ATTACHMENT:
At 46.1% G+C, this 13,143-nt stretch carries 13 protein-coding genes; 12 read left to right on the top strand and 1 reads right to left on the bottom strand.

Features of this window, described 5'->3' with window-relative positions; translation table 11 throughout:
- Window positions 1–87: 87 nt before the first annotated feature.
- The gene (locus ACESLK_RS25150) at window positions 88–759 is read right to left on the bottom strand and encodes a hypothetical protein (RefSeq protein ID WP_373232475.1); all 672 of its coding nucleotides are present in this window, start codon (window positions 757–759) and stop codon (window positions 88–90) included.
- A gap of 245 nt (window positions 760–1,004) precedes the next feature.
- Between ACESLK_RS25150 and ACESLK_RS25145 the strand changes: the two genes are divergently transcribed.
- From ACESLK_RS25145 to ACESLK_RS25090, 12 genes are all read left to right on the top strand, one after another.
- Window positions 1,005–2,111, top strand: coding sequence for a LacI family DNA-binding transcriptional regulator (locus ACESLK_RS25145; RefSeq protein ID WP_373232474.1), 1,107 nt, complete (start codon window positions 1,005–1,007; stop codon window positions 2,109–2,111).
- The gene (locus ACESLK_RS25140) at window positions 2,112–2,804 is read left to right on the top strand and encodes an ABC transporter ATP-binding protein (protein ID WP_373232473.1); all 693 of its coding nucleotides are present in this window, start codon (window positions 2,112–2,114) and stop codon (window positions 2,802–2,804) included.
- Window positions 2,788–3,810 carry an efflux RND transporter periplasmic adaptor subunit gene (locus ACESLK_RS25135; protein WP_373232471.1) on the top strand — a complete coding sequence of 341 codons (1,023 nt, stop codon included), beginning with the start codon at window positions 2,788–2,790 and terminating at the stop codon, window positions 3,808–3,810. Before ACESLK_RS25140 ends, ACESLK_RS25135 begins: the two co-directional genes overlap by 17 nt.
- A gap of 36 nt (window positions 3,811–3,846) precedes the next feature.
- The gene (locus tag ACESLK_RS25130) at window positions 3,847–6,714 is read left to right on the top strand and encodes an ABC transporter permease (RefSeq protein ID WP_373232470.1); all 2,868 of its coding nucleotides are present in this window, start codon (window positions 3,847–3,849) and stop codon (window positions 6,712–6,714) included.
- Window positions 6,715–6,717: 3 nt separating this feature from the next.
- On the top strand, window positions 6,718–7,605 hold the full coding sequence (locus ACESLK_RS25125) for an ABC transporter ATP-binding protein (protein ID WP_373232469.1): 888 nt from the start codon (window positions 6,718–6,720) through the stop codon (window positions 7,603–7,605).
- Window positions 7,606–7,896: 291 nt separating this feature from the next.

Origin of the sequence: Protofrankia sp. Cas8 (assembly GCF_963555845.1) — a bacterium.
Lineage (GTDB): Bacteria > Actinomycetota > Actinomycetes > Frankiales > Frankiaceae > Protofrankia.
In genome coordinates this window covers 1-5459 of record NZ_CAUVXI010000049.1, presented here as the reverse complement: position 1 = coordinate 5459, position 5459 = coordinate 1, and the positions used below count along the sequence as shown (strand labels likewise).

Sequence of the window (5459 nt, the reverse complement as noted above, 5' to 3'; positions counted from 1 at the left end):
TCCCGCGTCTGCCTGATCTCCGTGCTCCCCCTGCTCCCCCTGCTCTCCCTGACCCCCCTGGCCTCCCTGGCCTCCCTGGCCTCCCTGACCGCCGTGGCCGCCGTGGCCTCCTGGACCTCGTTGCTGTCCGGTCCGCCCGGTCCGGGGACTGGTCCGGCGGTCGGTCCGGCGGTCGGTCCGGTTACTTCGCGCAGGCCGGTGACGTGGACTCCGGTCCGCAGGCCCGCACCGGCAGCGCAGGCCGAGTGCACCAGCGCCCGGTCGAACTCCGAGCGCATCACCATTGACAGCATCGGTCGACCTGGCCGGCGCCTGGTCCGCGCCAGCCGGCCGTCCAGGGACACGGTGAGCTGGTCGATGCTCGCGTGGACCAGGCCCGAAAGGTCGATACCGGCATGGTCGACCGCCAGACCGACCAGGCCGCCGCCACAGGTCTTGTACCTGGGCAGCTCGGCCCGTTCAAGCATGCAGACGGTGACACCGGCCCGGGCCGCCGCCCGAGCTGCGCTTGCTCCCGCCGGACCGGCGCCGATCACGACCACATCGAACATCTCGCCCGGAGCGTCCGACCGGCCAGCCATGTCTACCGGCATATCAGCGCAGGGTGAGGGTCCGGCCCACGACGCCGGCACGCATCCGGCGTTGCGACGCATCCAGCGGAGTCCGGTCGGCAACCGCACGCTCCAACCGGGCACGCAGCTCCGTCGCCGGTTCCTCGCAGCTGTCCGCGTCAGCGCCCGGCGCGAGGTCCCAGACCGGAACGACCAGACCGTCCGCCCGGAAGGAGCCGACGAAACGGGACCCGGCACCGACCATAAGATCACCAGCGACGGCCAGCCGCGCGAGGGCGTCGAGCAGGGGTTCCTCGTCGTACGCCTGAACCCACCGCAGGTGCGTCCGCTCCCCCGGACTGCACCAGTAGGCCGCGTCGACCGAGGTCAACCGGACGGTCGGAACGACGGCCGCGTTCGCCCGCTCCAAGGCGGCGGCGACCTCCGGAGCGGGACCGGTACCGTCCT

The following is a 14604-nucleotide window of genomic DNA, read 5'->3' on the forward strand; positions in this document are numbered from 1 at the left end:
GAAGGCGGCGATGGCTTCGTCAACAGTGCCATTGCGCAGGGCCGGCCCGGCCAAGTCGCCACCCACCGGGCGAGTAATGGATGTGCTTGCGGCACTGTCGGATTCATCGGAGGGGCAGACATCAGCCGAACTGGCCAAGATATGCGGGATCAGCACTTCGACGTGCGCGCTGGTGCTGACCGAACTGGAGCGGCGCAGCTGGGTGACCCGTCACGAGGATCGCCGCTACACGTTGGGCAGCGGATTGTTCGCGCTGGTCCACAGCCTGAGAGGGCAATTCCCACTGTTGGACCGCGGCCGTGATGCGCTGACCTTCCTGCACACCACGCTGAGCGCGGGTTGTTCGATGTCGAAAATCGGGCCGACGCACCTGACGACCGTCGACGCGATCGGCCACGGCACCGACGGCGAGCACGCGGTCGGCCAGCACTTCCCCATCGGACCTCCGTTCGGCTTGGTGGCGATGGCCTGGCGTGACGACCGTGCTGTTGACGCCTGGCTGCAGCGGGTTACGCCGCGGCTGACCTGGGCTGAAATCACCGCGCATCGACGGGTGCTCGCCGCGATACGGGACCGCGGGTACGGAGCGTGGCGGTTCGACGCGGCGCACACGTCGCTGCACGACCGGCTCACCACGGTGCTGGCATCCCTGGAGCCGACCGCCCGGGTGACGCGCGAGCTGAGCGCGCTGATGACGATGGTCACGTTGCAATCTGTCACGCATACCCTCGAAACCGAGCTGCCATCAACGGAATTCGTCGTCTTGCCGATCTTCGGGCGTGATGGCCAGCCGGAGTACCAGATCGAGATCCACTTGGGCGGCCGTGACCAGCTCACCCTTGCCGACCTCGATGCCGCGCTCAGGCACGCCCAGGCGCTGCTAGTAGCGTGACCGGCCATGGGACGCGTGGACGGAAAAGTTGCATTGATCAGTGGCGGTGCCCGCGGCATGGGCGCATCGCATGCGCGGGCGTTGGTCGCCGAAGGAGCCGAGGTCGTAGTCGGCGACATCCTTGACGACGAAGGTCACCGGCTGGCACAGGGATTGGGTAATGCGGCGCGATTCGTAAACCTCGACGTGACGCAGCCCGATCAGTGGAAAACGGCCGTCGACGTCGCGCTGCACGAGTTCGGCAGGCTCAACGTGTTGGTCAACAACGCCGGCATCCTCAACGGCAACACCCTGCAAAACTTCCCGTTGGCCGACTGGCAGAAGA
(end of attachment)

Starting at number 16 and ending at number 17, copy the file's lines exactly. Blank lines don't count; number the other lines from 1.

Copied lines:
Origin of the sequence: Protofrankia sp. Cas8 (assembly GCF_963555845.1) — a bacterium.
Lineage (GTDB): Bacteria > Actinomycetota > Actinomycetes > Frankiales > Frankiaceae > Protofrankia.